At the end of January, GenieBelt, in collaboration with BIMobject and Construction News had the honour to host the European ConTech Summit 2019. The discussion took place in London where some of the greatest minds in the construction industry came together in order to exchange ideas and insights about the digital journey of the sector.
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Mark Farmer, Founding Director and CEO at Cast Consultancy, was also an active part of this fruitful dialogue. In his keynote speech, Mark Farmer referred to the megatrends that will eventually change our industry once and for all and will lead to a structural change of the entire industry.
The unholy trinity of structural change
More analytically, as Mr. Farmer highlights construction is now facing an unholy trinity of structural change which consists of three coinciding global megatrends. These three trends could be summed up to the following:
First things first, there is a notable demographic change in construction as the workforce of the sector is getting older and older. This is a serious issue for both the United Kingdom and the global construction sector.
“We know we have an ageing workforce. This is not just a UK issue, this is an issue shared by many developed economies.”, explains Mark Farmer who referred also to the example of Japan a well-developed economy that is hit by the demographic change nightmare.
Simply put, construction has many more people leaving the industry every year than people joining. It doesn’t take much to realise that as the age of the workers is increasing this problem will become more and more imminent.
“I think one of the biggest issues that we are facing into is a real crisis around resourcing, so a lot of people, a lot of time talk about construction having a skills crisis but I think the nature of the problems that we have now is very different perhaps to when we talk about a skills crisis in the past. This is an existential threat to resourcing. We have an ageing workforce and we also have a real problem getting young talent into our industry in a sufficient quantity in order to make up for the people that are retiring.”, adds Mark Farmer.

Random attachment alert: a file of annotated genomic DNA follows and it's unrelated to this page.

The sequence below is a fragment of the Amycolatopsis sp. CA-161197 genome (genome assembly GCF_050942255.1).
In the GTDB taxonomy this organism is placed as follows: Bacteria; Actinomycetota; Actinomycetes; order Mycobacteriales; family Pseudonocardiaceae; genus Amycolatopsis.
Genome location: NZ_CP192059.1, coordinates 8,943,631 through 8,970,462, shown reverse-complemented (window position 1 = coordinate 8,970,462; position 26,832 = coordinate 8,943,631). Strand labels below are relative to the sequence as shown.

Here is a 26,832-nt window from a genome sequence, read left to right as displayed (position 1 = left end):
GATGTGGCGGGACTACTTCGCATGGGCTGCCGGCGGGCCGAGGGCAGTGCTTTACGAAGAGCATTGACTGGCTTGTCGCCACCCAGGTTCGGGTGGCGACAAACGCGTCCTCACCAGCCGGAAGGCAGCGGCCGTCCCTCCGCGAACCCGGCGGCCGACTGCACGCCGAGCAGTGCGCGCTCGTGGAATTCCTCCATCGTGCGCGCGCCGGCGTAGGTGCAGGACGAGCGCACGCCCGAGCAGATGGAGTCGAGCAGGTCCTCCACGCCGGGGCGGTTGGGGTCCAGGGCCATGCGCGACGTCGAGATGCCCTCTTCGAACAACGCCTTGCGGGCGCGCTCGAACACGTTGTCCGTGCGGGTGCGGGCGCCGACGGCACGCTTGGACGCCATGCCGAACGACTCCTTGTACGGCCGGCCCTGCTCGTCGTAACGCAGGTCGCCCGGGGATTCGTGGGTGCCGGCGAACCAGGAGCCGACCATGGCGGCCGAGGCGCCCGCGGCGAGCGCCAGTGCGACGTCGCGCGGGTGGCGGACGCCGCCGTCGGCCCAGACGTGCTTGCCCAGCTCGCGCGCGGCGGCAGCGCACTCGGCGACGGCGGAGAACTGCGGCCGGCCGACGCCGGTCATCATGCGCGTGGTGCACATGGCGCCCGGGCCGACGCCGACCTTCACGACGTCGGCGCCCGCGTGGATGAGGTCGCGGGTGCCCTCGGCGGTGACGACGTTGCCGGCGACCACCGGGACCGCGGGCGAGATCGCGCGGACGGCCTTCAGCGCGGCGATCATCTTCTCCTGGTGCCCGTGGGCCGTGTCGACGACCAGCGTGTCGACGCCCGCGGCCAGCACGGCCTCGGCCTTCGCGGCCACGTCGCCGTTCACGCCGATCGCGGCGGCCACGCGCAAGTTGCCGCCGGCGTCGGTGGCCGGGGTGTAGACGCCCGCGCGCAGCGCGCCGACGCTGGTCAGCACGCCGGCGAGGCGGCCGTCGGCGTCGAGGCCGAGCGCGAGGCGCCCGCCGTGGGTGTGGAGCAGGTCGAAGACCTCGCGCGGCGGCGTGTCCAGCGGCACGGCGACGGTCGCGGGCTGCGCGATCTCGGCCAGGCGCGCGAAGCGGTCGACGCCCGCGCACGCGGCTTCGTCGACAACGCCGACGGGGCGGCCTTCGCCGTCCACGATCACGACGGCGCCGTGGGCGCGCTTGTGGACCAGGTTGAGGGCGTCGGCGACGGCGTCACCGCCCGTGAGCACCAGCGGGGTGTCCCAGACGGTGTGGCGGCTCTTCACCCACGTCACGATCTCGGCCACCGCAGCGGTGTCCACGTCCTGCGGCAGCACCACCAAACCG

In addition to the first point, a generational shift is curving with regards to how young people view the construction industry.
More specifically, there is a restricted talent pool. Young people don’t see construction as an appealing career option resulting in a serious skills shortage crisis.
As Mark Farmer notices:
“My sense is that in the last five years, and I think this is accelerating, young kids just don’t identify with construction being an aspirational career choice. You can make money, but is that enough anymore?”
And he adds:
“I don’t think that it’s just about the money, it’s about fulfillment, it’s about interest, it’s about technology.”
In other words, the construction industry needs to find a way to inspire young people and shift the public perception that construction is dirty or dangerous. Embracing digital technology could help a lot in that direction and lead educational institutions and families to lead their children towards construction.
Last but certainly not least, the groundbreaking global geopolitical change has its own influence in the construction industry. This geopolitical change seems to be composed of two substantial elements: the intolerance to free borders and the increasing migration.
Both those factors have a strong impact on the global political agendas and affect the construction industry in a number of ways (eg. free movement of labour, tariff-free transactions).
Mark Farmer believes that the new situation that is about to emerge will create great problems in securing labour for construction. We are talking about a much broader crisis than the skills crisis that we are normally referring to.
This is about architects, planners, surveyors, engineers and construction managers. So it’s not only a matter of productivity but also a matter of competence.